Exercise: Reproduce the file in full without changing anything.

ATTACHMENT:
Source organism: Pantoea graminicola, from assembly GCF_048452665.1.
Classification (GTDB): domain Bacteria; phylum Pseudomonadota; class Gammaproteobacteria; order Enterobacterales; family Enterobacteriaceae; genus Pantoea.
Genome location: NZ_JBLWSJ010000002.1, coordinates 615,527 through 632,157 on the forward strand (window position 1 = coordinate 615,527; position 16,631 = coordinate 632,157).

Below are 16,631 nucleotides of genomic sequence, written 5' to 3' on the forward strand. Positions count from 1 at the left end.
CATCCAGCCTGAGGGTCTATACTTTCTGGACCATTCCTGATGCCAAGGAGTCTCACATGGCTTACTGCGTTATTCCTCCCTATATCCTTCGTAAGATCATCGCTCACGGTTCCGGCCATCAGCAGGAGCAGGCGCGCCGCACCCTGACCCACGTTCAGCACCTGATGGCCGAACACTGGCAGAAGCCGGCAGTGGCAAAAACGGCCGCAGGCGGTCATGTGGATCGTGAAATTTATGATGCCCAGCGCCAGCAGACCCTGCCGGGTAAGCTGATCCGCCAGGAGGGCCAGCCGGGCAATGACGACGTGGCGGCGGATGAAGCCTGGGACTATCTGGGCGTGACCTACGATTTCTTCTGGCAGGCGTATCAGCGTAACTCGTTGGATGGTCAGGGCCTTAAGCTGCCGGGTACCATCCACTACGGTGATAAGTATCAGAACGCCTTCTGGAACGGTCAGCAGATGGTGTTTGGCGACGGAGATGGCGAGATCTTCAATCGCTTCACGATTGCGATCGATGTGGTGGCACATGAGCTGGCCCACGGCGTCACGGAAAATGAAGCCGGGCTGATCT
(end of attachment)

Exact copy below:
Source organism: Pantoea graminicola, from assembly GCF_048452665.1.
Classification (GTDB): domain Bacteria; phylum Pseudomonadota; class Gammaproteobacteria; order Enterobacterales; family Enterobacteriaceae; genus Pantoea.
Genome location: NZ_JBLWSJ010000002.1, coordinates 615,527 through 632,157 on the forward strand (window position 1 = coordinate 615,527; position 16,631 = coordinate 632,157).

Below are 16,631 nucleotides of genomic sequence, written 5' to 3' on the forward strand. Positions count from 1 at the left end.
CATCCAGCCTGAGGGTCTATACTTTCTGGACCATTCCTGATGCCAAGGAGTCTCACATGGCTTACTGCGTTATTCCTCCCTATATCCTTCGTAAGATCATCGCTCACGGTTCCGGCCATCAGCAGGAGCAGGCGCGCCGCACCCTGACCCACGTTCAGCACCTGATGGCCGAACACTGGCAGAAGCCGGCAGTGGCAAAAACGGCCGCAGGCGGTCATGTGGATCGTGAAATTTATGATGCCCAGCGCCAGCAGACCCTGCCGGGTAAGCTGATCCGCCAGGAGGGCCAGCCGGGCAATGACGACGTGGCGGCGGATGAAGCCTGGGACTATCTGGGCGTGACCTACGATTTCTTCTGGCAGGCGTATCAGCGTAACTCGTTGGATGGTCAGGGCCTTAAGCTGCCGGGTACCATCCACTACGGTGATAAGTATCAGAACGCCTTCTGGAACGGTCAGCAGATGGTGTTTGGCGACGGAGATGGCGAGATCTTCAATCGCTTCACGATTGCGATCGATGTGGTGGCACATGAGCTGGCCCACGGCGTCACGGAAAATGAAGCCGGGCTGATCT